The Limited Use of Self Awareness

“The unexamined life is not worth living” said Socrates and few would doubt the wisdom of his belief. But is self awareness enough?

What good is self awareness without change? And can we change? Does the brain have true plasticity and if so do we have the free will necessary to change who we are and how we behave?

Well I can not answer these deep questions and nor it seems can our brightest scientists or philosophers. They have beliefs, that is true, but they have no “proof”. No way of experimenting on themselves – or at least no way of proving that such change which may occur has done so by virtue of free will rather than the dead hand of determinism.

Why am I perplexed and troubled by this question this evening? Partly because I am always troubled by my own motives, behavior, actions and thoughts and partly because I was reading some philosopher’s view that morals are relative and not absolute. I don’t care what the professor says or believes. I believe that morals are absolute and that we are grasping our way towards a better society. Hard as that may be to believe sometimes.

But it all comes back to the personal eventually. And indeed what is society if not a collection of persons?  And if those persons are not self aware we have one problem: they will undoubtedly pursue one or more (perhaps all) of the seven deadly sins and not realize they are being naughty boys.  They may not realize that morals are most assuredly not relativistic and that their behavior therefor sucks and they should change it.

Ah, but therein the rub. Can we change even if we realize and accept that we ought to?  I can only speak personally and subjectively – and I suspect that is all any of us can do.

And I can come to no firm conclusion. I know what I ought to be. I know how I ought to behave. I know what I ought to do. And in general I make the attempt to follow the conclusions of my self analysis and my view on morality.

But I am not at all sure I have ever managed to wreak real or lasting change. I am irritable. I do not wish anyone any real harm but I tend towards petty loathings ( see Pig, Salesmen) which I can’t seem to shake. Some people may indeed be loathsome but why not just let them get on with it and walk the other way? And there are many other things I would like to change about my behavior and my life.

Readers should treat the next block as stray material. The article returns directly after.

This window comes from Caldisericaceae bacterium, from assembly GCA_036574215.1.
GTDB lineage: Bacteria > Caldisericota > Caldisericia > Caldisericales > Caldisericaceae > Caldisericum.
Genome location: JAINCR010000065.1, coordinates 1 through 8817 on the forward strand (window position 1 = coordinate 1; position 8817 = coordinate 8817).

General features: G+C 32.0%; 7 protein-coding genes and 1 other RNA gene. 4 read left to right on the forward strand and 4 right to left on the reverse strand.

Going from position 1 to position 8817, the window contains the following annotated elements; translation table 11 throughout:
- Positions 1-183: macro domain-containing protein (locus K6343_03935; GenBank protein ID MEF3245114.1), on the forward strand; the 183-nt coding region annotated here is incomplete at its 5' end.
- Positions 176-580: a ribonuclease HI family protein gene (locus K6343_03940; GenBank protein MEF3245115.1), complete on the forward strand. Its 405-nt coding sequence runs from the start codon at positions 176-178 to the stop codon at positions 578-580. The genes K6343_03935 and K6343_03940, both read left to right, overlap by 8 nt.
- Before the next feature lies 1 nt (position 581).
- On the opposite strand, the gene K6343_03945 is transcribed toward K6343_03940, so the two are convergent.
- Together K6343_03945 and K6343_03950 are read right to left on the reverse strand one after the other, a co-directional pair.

Oh well – at least I am self aware!  Perhaps that is better than nothing. Tries hard said the headmaster.



  1. You begin with Socrates, but could do with some simple Socratic enquiry, to analyse your belief that morals are “absolute” (or, first perhaps, to define what that even means). To my mind, all moral rules have an assumed goal, and the goal, however much we desire it, is subjective.

    “I believe that morals are absolute and that we are grasping our way towards a better society.” These are not mutually dependent conditions. We can and do have subjective morals, and might yet be refining them to better instigate goals we want to achieve. Whether we are doing so might depend on further subjective analysis of qualities we value as indicators, and might not be uni-directional either. Humanity might be getting better at rubbing along together until the climate crisis really kicks in, and who knows what might ensue then?


    1. At heart, I readily confess I have some sort of highly unconventional “religious ” belief and like any religious nutter it is a matter of faith and hence not subject to the necessity for further analysis let alone proof.

      If “love” ( whatever that word means), has an assumed goal then it is a goal for the good of all. Not for that of any particular segment of society in any particular age. I can not accept, nor do I wish to accept, that such a moral imperative is either relative or subjective.

      Although there are many who will disagree with me vehemently.

      I believe that morals and the search for a better society are mutually dependent. Unless we believe in such a concept as love, goodness, call it what you will, our only object will be self improvement, self worth. However much we pretend that our rules are for the general good.

      The rules of society have grown to achieve not the greatest good for all but the greatest good for those with the energy, ability and determination to seek such good. I would be foolish to argue that a better society has not been created by the rule of law, but the rule of law does not go far enough.

      The good which has resulted for the masses has been a mere by product of such law. Such law, inspired or designed by the mores of the day, has throughout history been designed to prop up different ruling classes.

      You have only to look around you to realize that so far as possible we do our best to piss on the rule of law, to bend it to our own ends.

      Which is where the necessity for an absolute moral standard comes in.

      But of course you have heard all my nonsense before……

      By “religion” I merely mean belief in “Good”. Good not just for me but for everyone, equally and unconditionally. That is the moral I consider immutable, set in stone and unrelated to aeon or civilization. There may be no enforce god out there but we should act as if there was.


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